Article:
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Title: A Neuropsychological Study Comparing Patients Infected With HCV and HBV Without Psychiatric Comorbidities
Authors: Quarantini, Lucas C. [UNIFESP]
Miranda-Scippa, Angela
Batista-Neves, Susana
Powell, Vania B.
Abreu, Neander
Abreu, Katiusha C.
Moura, Ilka
Crane, Jacquelyn
Sampaio, Aline S.
Netto, Liana. R.
deOliveira, Irismar R.
Parana, Raymundo
Bressan, Rodrigo A. [UNIFESP]
Lacerda, Acioly L. T. . [UNIFESP]
Universidade Federal da Bahia (UFBA)
Universidade Federal de São Paulo (UNIFESP)
Harvard Univ
Universidade de São Paulo (USP)
Inst Sinapse Neurociencias Clin
Ctr Pesquisa & Ensaios Clin Sinapse Bairral
Keywords: hepatitis C virus
cognitive dysfunction
chronic liver disease
mental disorders
major depression
Issue Date: 1-Jul-2009
Publisher: Wiley-Blackwell
Citation: Journal of Medical Virology. Hoboken: Wiley-liss, v. 81, n. 7, p. 1184-1188, 2009.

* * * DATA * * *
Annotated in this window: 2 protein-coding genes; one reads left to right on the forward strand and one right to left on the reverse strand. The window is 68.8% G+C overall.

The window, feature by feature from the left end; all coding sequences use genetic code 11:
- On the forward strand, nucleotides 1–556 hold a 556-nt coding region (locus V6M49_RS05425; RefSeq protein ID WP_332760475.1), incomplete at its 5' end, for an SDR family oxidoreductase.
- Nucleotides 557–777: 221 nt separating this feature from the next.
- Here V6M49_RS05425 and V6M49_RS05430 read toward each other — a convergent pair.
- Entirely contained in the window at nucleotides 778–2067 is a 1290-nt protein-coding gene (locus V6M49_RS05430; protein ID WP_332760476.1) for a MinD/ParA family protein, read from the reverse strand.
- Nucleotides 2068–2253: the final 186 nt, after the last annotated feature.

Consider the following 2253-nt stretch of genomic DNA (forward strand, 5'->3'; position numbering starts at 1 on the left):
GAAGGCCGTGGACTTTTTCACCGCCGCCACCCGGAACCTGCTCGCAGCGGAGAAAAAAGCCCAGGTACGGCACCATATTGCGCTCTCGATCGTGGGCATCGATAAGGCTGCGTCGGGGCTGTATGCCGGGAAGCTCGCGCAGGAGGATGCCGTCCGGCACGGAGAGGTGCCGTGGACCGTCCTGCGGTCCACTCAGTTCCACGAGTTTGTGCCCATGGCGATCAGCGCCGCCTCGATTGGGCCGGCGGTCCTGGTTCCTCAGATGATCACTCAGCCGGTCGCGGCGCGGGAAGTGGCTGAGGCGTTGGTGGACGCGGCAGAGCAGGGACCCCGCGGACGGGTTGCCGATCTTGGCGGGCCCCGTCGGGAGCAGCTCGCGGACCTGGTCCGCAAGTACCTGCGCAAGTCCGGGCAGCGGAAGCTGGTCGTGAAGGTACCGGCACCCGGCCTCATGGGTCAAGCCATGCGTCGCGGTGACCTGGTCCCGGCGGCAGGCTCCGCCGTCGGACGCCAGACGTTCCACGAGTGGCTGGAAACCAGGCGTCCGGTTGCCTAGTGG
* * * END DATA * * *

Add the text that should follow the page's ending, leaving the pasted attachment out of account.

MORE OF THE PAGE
Abstract: Hepatitis C is one of the most common chronic infectious diseases worldwide, with well-documented extra-hepatic manifestations, such as a broad number of cognitive deficits. These impairments may be explained by psychiatric comorbidities, which have not been investigated properly in the literature. in order to elucidate a specific hepatitis C virus (HCV) induced cognitive impairment not related to mental disorders, neuropsychological performance of patients infected with HCV was compared with that of patients infected with hepatitis B virus cognitive impairment, especially psychiatric comorbidities. A total of 33 patients infected with HCV and 22 patients infected with HBV were included in the study. There were no significant differences between the two groups with regard to age or years of education. the group of patients infected with HCV performed significantly worse on visuo-spatial memory tasks after adjusting for years of education and age. There were no significant differences between patients infected with HCV and patients infected with HBV with regards to other neuropsychological functions. the data indicate that patients infected with HCV patients have poorer visuo-spacial memory performance than patients infected with HBV, suggesting that the cognitive deficit may be specific to HCV infection and not to secondary comorbid psychiatric disorders. J. Med. Virol. 81: 1184-1188, 2009. (C) 2009 Wiley-Liss, Inc.
ISSN: 0146-6615
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